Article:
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Read the Court Cards

Get to know the court cards the same way you get to know people at a party. Size them up based on body language, clothes, hair, and facial expression, then start up a conversation to find out what they do for a living, if they’re married, have children, their hobbies, favorite music, etc.

Let’s get acquainted with our sixteen new friends by observing them closely and asking questions. Have a notebook handy with a page dedicated to each court card. Make lists of personality traits as they pop into your head. This will be the raw material you’ll use to write up a personality profile for each court figure.

Line up all sixteen court cards in a grid with the King, Queen, Knight, and Page of each suit in a horizontal row. Put each suit below the other, so the four cards of each rank are in vertical columns.

Getting Acquainted

Pretend you’ve just walked into a party or conference and you’re scanning the room to get a feel for who’s there. Let your eyes roam over the grid of court cards, stopping briefly at each card in no particular order. Quickly take in body language, clothing, and direction they’re looking. Notice how each figure holds its suit symbol. Try standing or sitting in the position of some of the cards. How does it feel? Does it change your mood?  In your notebook jot down anything that comes to you. Don’t try to censor or judge. Just collect everything – you’ll refine it later.

Make Snap Judgments

Make a list of personal qualities and assign them to court cards. Which court figure is intense and passionate, a fanatic about his pet causes, or a gregarious party animal? Who is the sensitive poet, the team player, the natural leader, a bully, workaholic, slacker, or heavy drinker?

Compare Cards of Same Rank

What do all the cards in one vertical row of the grid have in common, and what does that say about the nature of that rank? How can you distinguish among them so they become individuals?

  • Do they all seem to be at the same stage of life (adolescence, maturity?)
  • Do they all have the same posture or attitude? Are some more passive or active than others? Is one standing while the others are sitting?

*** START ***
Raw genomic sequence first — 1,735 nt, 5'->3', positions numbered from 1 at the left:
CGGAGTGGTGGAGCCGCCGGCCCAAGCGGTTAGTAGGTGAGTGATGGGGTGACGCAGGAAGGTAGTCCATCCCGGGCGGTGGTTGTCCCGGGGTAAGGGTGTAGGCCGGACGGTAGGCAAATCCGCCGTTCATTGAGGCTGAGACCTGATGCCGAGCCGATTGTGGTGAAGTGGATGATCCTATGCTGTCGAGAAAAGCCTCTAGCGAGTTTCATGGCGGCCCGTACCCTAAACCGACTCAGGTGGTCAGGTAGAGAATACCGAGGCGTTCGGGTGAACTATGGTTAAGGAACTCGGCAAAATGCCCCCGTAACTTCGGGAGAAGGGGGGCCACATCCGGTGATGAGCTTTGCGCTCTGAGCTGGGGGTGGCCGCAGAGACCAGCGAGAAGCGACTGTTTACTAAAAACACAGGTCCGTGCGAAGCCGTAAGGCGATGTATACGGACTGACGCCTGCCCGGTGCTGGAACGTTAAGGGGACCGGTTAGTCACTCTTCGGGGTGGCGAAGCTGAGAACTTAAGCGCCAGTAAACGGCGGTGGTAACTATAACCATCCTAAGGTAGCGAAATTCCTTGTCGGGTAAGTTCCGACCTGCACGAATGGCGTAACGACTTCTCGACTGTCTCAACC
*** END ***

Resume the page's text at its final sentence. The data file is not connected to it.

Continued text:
• Compare headgear. Who has the biggest crown, the flashiest hat, or the most sensible head covering?
  • Compare facial hair and shoes.
  • Compare the Knights’ horses. Which one is the slowest or the fastest? Are they all looking forward? Which has the fanciest gear?
  • Look at how the figures hold their suit symbol. Are they clutching it close, looking at it, ignoring it, holding it up like a trophy, or offering it for sale or as a gift?  Which court figure seems the most proud of his symbol? The most identified with it? Is anyone using the suit symbol as a weapon or tool, or trying to give it away?

Suits as Households

Each suit constitutes a household unit or a kingdom. Where would each suit live – in a castle or cottage? In a military fort, or an organic farm? What environment would they prefer – rural, big city, university town, barren desert, or suburb?

Make up a story about the family. Does the Page go to school? Does the Queen spend her spare time working in her garden, visiting friends, or helping with the family business? Does the King spend his time in a den, office or barracks? Is the Knight an adult child, an employee, or the Queen’s lover?

Adding Layers with Rank and Suit Keywords

You made a list of keywords for each suit when you studied the pip cards. Brainstorm a list of keywords for each rank using your notes from the previous exercises and put them on four index cards. Here are some ideas:

King: Leader, ruler, law-giver, master, authority

Queen: Mother, nurturer, mentor, manager, friend

Knight: Traveler, young adult, warrior, hero, questor, risk taker

Page:  Child, servant, trainee, student, beginner, amateur

Exercise: Mix and match index cards to combine keywords for suit and rank. For instance, if Coins are money, then the Page of Coins might be a student of finance, or a rich person’s servant.

Congratulations!! If you’ve done these exercises, you’ve developed a personal relationship with each court figure and now have sixteen companions who will guide you in interpreting your readings.

On the next page we’ll look at the trump cards.

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